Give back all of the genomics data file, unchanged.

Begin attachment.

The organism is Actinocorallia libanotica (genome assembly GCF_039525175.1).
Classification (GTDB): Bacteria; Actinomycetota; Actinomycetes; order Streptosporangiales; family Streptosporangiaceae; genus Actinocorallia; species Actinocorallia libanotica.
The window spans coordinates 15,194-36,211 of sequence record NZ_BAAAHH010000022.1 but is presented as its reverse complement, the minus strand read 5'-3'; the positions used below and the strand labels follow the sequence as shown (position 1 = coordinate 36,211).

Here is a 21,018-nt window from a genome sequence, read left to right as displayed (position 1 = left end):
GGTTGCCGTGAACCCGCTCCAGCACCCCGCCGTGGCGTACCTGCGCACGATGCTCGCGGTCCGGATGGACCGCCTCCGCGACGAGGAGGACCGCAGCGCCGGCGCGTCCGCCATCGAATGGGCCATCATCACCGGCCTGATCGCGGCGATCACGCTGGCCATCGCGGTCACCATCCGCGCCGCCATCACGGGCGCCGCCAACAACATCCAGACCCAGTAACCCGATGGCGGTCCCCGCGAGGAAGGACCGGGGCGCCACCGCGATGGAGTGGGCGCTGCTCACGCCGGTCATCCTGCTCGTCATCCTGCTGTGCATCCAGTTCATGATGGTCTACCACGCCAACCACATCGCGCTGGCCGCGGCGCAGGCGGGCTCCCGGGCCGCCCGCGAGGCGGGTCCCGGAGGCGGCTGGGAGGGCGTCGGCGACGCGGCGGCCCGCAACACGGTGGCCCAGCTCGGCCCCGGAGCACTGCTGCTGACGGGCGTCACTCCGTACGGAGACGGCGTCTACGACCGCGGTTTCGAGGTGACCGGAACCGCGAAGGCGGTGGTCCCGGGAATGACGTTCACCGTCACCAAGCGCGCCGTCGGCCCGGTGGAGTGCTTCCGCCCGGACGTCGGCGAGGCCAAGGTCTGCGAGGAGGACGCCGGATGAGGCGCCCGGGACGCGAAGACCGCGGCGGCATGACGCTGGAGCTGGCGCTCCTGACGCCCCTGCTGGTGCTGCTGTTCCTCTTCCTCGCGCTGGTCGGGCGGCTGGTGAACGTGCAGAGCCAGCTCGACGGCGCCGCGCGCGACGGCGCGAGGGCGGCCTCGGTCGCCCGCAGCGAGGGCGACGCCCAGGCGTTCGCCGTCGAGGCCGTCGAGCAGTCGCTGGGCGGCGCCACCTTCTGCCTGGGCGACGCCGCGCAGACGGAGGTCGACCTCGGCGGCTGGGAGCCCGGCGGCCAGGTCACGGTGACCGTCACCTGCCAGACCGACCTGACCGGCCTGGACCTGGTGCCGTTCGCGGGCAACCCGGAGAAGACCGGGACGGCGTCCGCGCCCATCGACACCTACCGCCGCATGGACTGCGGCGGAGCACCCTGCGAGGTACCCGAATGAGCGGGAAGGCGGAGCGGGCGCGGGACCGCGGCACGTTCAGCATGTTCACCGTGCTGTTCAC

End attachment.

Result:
The organism is Actinocorallia libanotica (genome assembly GCF_039525175.1).
Classification (GTDB): Bacteria; Actinomycetota; Actinomycetes; order Streptosporangiales; family Streptosporangiaceae; genus Actinocorallia; species Actinocorallia libanotica.
The window spans coordinates 15,194-36,211 of sequence record NZ_BAAAHH010000022.1 but is presented as its reverse complement, the minus strand read 5'-3'; the positions used below and the strand labels follow the sequence as shown (position 1 = coordinate 36,211).

Here is a 21,018-nt window from a genome sequence, read left to right as displayed (position 1 = left end):
GGTTGCCGTGAACCCGCTCCAGCACCCCGCCGTGGCGTACCTGCGCACGATGCTCGCGGTCCGGATGGACCGCCTCCGCGACGAGGAGGACCGCAGCGCCGGCGCGTCCGCCATCGAATGGGCCATCATCACCGGCCTGATCGCGGCGATCACGCTGGCCATCGCGGTCACCATCCGCGCCGCCATCACGGGCGCCGCCAACAACATCCAGACCCAGTAACCCGATGGCGGTCCCCGCGAGGAAGGACCGGGGCGCCACCGCGATGGAGTGGGCGCTGCTCACGCCGGTCATCCTGCTCGTCATCCTGCTGTGCATCCAGTTCATGATGGTCTACCACGCCAACCACATCGCGCTGGCCGCGGCGCAGGCGGGCTCCCGGGCCGCCCGCGAGGCGGGTCCCGGAGGCGGCTGGGAGGGCGTCGGCGACGCGGCGGCCCGCAACACGGTGGCCCAGCTCGGCCCCGGAGCACTGCTGCTGACGGGCGTCACTCCGTACGGAGACGGCGTCTACGACCGCGGTTTCGAGGTGACCGGAACCGCGAAGGCGGTGGTCCCGGGAATGACGTTCACCGTCACCAAGCGCGCCGTCGGCCCGGTGGAGTGCTTCCGCCCGGACGTCGGCGAGGCCAAGGTCTGCGAGGAGGACGCCGGATGAGGCGCCCGGGACGCGAAGACCGCGGCGGCATGACGCTGGAGCTGGCGCTCCTGACGCCCCTGCTGGTGCTGCTGTTCCTCTTCCTCGCGCTGGTCGGGCGGCTGGTGAACGTGCAGAGCCAGCTCGACGGCGCCGCGCGCGACGGCGCGAGGGCGGCCTCGGTCGCCCGCAGCGAGGGCGACGCCCAGGCGTTCGCCGTCGAGGCCGTCGAGCAGTCGCTGGGCGGCGCCACCTTCTGCCTGGGCGACGCCGCGCAGACGGAGGTCGACCTCGGCGGCTGGGAGCCCGGCGGCCAGGTCACGGTGACCGTCACCTGCCAGACCGACCTGACCGGCCTGGACCTGGTGCCGTTCGCGGGCAACCCGGAGAAGACCGGGACGGCGTCCGCGCCCATCGACACCTACCGCCGCATGGACTGCGGCGGAGCACCCTGCGAGGTACCCGAATGAGCGGGAAGGCGGAGCGGGCGCGGGACCGCGGCACGTTCAGCATGTTCACCGTGCTGTTCAC